Although not part of the regular itinerary, the Tui Tai will occasionally take surfers out to breaks such as Maqai off Qamea or Lavena off Taveuni. These are breaks very far from the beaten path. The trip I took happened to include a few college aged surfers who were not disappointed with the breaks they surfed. Tui Tai owner Tige Young says surfers are welcomed but he prefers to do dedicated surf charters or packages separate from their standard adventure program because it’s often complicated to cater both to surfers and divers on the same voyage.
Other water activities on the vessel include kayaking and paddle boarding. (I learned how to paddle board on this visit and I’m hooked). There are regular opportunities to hike through the rain forest and one memorable stop at a deserted island in the Ringgold Reef we trekked along the rim of an old volcano. There are even mountain bikes on board which we used on a day trip in Taveuni.
Although the core of Tui Tai consists of ocean-related activities (or on occasion visits to waterfalls or other land-based attractions) culture is also a significant part of the experience. Generally the boat pays a visit to at least two local villages.
While in Taveuni we stopped at Wiwi village and the community performed a traditional “meke” (which included dancing and chanting) as well as a kava ceremony. Similarly, we dropped in on Tabiang village on the island of Rabi, and were treated to a traditional dance by the youngsters who performed in a classroom.
Although they are Fiji citizens, Rabi residents (see photo at left) are Micronesians who settled in Fiji because their own island (Ocean Island) had been ravaged by phosphate mining. Rabi was purchased from the Fiji Government in order to give the Ocean Islanders a place to settle. Rabi is rarely visited by outsiders, and our presence was welcomed by the locals. (The Tui Tai also regularly calls on Salia village in Kioa, an island in the area settled by Tuvalans, but we didn’t have the opportunity to see it on this voyage).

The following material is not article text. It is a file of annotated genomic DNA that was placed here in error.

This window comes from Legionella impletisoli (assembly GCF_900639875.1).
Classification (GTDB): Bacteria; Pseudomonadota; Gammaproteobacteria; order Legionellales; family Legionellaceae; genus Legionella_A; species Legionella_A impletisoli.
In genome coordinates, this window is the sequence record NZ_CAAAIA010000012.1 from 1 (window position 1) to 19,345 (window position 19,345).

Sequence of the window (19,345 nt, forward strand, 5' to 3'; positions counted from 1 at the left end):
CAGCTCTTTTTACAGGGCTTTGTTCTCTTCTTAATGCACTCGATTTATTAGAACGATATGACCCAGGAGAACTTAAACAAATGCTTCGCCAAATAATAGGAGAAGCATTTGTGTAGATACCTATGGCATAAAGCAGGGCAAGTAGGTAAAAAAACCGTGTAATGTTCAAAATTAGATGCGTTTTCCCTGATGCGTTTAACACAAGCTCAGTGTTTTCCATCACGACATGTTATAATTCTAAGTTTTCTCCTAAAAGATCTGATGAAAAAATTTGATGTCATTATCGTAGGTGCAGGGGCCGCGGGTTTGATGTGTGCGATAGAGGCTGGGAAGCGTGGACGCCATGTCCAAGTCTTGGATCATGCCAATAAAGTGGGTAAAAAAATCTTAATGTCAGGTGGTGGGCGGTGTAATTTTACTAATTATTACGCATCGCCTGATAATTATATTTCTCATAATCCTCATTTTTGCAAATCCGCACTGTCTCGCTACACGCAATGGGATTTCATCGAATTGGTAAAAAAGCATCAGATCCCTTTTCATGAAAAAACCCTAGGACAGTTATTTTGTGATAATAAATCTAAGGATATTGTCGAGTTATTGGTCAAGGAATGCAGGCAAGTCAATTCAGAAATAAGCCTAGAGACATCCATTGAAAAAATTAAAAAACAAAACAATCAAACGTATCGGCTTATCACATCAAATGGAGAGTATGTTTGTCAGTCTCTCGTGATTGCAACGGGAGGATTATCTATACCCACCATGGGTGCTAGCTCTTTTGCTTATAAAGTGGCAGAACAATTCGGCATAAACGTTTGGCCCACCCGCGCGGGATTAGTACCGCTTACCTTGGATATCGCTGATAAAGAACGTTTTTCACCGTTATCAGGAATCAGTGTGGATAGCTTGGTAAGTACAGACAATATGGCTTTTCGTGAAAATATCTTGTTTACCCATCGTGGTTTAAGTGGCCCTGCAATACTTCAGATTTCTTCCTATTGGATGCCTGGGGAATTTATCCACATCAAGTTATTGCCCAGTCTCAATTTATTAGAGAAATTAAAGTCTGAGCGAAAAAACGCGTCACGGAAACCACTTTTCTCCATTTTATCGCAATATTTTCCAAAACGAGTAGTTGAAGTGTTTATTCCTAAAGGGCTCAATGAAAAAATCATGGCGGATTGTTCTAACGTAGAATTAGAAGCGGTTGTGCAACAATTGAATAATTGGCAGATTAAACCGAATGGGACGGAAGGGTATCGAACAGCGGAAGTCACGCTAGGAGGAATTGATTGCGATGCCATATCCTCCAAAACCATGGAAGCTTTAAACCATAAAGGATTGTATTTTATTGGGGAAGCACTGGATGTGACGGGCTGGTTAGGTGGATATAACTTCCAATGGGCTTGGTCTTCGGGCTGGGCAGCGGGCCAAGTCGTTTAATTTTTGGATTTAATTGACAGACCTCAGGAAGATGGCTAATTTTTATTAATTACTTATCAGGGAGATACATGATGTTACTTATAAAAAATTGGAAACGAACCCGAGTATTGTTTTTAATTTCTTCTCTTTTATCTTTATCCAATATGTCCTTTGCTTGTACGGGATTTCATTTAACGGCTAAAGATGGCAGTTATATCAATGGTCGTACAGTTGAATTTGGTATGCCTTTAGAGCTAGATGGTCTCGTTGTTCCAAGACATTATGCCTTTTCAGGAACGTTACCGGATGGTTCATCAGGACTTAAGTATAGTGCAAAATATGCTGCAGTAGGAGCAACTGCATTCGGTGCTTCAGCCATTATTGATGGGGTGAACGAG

The forays to villages do add a cultural dimension to the Tui Tai but visits are short (an hour or two) and any “exchange” is superficial at best.
I found that the real cultural interaction occurs on the ship between the guests and the Fijian crew. The best time to do this is in the evening, when the staff relaxes and drinks kava. That’s their time to “chill” and unwind. They welcome guests to join them and that’s where you’ll learn about Fiji. Most of the crew come from Taveuni or Vanua Levu (the main islands that the Tui Tai visits) and are knowledgeable about the area. I found them friendly, attentive and interested in sharing their culture.
In Fiji, it's all about getting to know Fijians and you Tui Tai, by dint of proximity, offers you every opportunity to do so.
Top two shots courtesy of Tui Tai's superb photographer, Gemma Molinaro. Bottom shot of Rabi girls performing a traditional dance, by Robert F. Kay
For more info on the Tui Tai visit www.tuitai.com